Friday, April 29, 2016

In the Garden: Between Seasons

I loved this quote from Ben Hewitt that he posted recently:   "Things will get done, and that which doesn’t get done will get done later or ultimately be deemed unnecessary in the first place, and we’ll think to ourselves isn’t it lucky we didn’t do it back when we thought it had to get done, before we had a chance to realize it didn’t need doing at all?"

The spring/winter garden has bolted, and is quickly ceasing to be edible.  In the summer, things wither up when they are done, and in the spring they burst into bloom and become bitter.  There is still chard thriving, collards, a few cabbages, here and there a late-blooming lettuce, and a couple of stunted kale plants the rabbits got tired of.  The anise, the cilantro, the parsley are tall and covered with white umbels.

The sweet peas, for once, are sitting up, looking alive, and are actually producing peas.  None of them make it home.  I always wish I could plant half my garden in sweet peas (I've actually tried it before), but the rabbits just eat them down as soon as they grow.  They start leaving them alone in the spring, which makes me think I should just not even bother planting them until January.

This is a little lean season we have to get through until the summer garden begins fruiting.  Tiny cucumber plants, little bush beans, pumpkins, and sweet potatoes are just curling out their first vines.  The tomatoes are flowering, and the cassava sprouts are up.

I always find it difficult to cook in the in-between seasons - unlike at the peak of seasons, when your dinner is dictated by how many oversized cucumbers or large marrows you've discovered hiding among the leaves and getting bigger and tougher every day, the in-between seasons force you to be creative. It would definitely be easier to just buy vegetables, but this is what makes the first tomato worth waiting for.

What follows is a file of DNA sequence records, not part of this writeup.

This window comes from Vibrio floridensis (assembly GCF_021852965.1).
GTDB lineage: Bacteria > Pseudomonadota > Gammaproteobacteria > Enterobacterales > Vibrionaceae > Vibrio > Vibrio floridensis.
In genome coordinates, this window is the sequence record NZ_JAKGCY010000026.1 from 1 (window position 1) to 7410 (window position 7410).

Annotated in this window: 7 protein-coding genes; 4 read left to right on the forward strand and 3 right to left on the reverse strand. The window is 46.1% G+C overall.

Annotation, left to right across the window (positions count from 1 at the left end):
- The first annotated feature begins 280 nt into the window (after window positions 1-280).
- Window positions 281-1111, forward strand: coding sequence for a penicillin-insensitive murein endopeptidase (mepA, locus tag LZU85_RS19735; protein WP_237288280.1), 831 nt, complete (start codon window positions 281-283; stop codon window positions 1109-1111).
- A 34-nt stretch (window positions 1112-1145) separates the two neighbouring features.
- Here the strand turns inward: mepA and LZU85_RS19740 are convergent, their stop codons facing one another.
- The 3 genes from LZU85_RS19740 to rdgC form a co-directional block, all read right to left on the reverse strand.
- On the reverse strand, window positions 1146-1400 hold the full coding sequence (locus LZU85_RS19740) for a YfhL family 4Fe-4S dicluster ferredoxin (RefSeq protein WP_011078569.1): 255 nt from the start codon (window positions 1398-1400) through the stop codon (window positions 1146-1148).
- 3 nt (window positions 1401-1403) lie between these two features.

Thursday, April 28, 2016

Clo and Belle

Car trouble marred most of yesterday - it seems like whenever we have savings, the car breaks, and the repairs always magically cost exactly how much we have.  It's more of a broken car fund than a savings account!

I remember reading an article in ACRES USA magazine years and years ago about all the downsides of fossil fuel-powered machines as opposed to draft animals.  One point was that you never wake up in the morning and see another little tractor in the barn next to the big tractor.  These gas-guzzling monstrosities we depend on are so inferior to depending on living things and living systems.  They can't heal, they can't reproduce, they can't eat grass, their wastes pollute rather than enrich, and you have to pay out the nose to maintain them all the time.  Someday I want to trade my car in for a draft animal - maybe an ox or something.  As long as it isn't a donkey!

We have been working so much at the farm that Belle often comes and spends quite a lot of time hanging out with us.  She is a very shy dog, who does not like other people.  I love that she is not the kind of dog that comes running over and jumps on everyone.  She does her job so well - she will bark when someone arrives, and when we have had other dogs come on the property, she sends them packing, but she will not harass anyone.

She and Clothilde adore each other.  No one else really wants to pet Belle, because she rolls in gross things and usually smells bad - sometimes really bad when she is sprayed by a skunk.  Clothilde doesn't mind.  Clothilde will run and bear hug her around the neck.  Then when Belle lays down, Clo rolls all over her and Belle looks like she's getting a massage/pedicure.  It isn't all joy, though, because Clothilde also tries to feed her bits of leaves, clean her ears out with a twig and ride on her back (I always tell her not to when I catch her at it).

It's a perfect arrangement for both of them - Belle gets attention, and Clothilde has a large, durable, tolerant, furry animal to play with.

Tuesday, April 26, 2016